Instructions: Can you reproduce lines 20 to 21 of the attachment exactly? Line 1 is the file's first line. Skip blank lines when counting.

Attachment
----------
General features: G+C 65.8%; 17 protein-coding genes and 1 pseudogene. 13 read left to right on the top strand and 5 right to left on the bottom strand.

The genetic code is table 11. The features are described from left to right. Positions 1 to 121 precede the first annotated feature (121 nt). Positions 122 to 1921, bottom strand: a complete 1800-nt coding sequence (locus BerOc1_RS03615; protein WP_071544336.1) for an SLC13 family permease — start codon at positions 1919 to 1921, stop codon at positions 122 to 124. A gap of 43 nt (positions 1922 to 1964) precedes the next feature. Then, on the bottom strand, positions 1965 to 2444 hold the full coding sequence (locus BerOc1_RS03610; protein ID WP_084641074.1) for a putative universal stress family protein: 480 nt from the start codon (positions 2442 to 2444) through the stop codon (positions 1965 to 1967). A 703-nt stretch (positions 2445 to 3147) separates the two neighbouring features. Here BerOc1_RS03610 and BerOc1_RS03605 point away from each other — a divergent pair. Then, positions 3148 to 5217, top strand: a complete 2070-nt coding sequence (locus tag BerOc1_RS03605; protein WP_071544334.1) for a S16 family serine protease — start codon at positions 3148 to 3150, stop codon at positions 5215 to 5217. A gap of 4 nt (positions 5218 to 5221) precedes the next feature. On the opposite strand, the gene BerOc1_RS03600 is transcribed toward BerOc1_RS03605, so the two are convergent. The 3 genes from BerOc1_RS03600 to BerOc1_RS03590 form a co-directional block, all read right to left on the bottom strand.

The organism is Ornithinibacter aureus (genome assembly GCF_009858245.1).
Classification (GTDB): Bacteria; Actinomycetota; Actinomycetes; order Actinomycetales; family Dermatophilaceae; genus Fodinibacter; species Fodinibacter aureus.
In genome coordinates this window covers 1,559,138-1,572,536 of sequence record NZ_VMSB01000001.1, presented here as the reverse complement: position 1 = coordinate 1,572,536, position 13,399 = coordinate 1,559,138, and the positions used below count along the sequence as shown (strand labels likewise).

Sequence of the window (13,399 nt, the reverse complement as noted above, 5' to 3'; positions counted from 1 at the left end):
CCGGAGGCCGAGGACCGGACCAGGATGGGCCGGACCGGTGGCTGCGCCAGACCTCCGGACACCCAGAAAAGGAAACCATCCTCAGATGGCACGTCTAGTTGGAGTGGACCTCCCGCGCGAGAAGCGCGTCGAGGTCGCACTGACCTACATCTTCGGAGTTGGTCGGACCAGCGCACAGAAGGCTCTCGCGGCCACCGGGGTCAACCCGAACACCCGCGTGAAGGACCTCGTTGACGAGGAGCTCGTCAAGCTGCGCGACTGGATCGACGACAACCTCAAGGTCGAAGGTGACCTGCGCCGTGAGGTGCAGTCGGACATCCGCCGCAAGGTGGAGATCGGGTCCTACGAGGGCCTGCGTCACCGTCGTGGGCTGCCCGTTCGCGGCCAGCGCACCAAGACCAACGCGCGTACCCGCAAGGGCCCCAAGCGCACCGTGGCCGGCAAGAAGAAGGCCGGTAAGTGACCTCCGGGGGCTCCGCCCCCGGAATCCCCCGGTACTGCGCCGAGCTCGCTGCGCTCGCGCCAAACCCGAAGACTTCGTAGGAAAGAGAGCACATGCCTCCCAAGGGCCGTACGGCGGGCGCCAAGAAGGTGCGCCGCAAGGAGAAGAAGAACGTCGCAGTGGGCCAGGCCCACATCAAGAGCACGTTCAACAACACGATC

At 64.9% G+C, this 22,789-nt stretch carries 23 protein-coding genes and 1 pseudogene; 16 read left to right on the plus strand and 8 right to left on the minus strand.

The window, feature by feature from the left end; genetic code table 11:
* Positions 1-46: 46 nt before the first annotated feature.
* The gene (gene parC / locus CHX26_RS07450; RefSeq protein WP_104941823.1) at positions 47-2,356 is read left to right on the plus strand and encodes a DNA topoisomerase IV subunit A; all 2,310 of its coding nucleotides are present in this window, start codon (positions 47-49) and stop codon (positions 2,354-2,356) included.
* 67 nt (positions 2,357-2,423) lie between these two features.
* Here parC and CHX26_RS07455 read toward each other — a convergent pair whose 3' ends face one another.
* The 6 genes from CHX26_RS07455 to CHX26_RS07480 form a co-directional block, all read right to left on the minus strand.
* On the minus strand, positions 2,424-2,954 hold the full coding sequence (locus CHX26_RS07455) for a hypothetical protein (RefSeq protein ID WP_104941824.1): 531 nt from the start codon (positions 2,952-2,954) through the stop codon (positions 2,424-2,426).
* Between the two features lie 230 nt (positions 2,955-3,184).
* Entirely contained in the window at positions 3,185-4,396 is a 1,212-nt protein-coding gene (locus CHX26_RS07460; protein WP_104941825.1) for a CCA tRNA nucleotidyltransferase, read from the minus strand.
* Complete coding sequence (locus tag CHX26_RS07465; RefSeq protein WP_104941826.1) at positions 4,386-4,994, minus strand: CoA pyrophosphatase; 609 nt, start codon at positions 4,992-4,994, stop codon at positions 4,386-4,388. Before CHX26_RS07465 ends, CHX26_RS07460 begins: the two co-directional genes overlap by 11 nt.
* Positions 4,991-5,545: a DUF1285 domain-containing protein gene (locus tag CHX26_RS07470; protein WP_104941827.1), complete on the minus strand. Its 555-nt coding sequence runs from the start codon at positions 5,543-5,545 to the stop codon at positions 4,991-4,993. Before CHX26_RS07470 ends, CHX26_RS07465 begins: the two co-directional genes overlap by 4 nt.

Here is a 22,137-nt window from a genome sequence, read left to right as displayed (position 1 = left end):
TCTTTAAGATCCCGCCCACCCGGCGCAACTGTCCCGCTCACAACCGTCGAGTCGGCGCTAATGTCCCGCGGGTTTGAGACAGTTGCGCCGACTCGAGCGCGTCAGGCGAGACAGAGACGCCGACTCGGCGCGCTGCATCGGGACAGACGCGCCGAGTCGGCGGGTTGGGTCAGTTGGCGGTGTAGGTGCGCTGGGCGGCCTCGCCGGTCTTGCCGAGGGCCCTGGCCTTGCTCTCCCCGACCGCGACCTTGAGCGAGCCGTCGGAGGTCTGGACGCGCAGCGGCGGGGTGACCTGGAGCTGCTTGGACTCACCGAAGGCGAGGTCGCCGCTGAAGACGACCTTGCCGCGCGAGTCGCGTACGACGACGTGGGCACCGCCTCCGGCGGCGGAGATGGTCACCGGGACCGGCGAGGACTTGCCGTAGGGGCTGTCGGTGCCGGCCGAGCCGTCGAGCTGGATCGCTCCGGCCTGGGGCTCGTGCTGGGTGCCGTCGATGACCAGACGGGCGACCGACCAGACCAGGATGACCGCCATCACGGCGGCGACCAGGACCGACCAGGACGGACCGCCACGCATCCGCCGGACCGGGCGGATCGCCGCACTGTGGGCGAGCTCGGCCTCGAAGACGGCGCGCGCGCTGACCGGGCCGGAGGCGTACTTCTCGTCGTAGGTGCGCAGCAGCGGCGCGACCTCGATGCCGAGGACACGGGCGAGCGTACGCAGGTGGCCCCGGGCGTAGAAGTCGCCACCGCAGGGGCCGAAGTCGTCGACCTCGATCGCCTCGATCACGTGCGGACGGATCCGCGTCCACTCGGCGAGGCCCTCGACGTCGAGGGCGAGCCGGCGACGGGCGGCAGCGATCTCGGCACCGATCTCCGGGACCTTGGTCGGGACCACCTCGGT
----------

Here is a 22,137-nt window from a genome sequence, read left to right as displayed (position 1 = left end):
TCTTTAAGATCCCGCCCACCCGGCGCAACTGTCCCGCTCACAACCGTCGAGTCGGCGCTAATGTCCCGCGGGTTTGAGACAGTTGCGCCGACTCGAGCGCGTCAGGCGAGACAGAGACGCCGACTCGGCGCGCTGCATCGGGACAGACGCGCCGAGTCGGCGGGTTGGGTCAGTTGGCGGTGTAGGTGCGCTGGGCGGCCTCGCCGGTCTTGCCGAGGGCCCTGGCCTTGCTCTCCCCGACCGCGACCTTGAGCGAGCCGTCGGAGGTCTGGACGCGCAGCGGCGGGGTGACCTGGAGCTGCTTGGACTCACCGAAGGCGAGGTCGCCGCTGAAGACGACCTTGCCGCGCGAGTCGCGTACGACGACGTGGGCACCGCCTCCGGCGGCGGAGATGGTCACCGGGACCGGCGAGGACTTGCCGTAGGGGCTGTCGGTGCCGGCCGAGCCGTCGAGCTGGATCGCTCCGGCCTGGGGCTCGTGCTGGGTGCCGTCGATGACCAGACGGGCGACCGACCAGACCAGGATGACCGCCATCACGGCGGCGACCAGGACCGACCAGGACGGACCGCCACGCATCCGCCGGACCGGGCGGATCGCCGCACTGTGGGCGAGCTCGGCCTCGAAGACGGCGCGCGCGCTGACCGGGCCGGAGGCGTACTTCTCGTCGTAGGTGCGCAGCAGCGGCGCGACCTCGATGCCGAGGACACGGGCGAGCGTACGCAGGTGGCCCCGGGCGTAGAAGTCGCCACCGCAGGGGCCGAAGTCGTCGACCTCGATCGCCTCGATCACGTGCGGACGGATCCGCGTCCACTCGGCGAGGCCCTCGACGTCGAGGGCGAGCCGGCGACGGGCGGCAGCGATCTCGGCACCGATCTCCGGGACCTTGGTCGGGACCACCTCGGT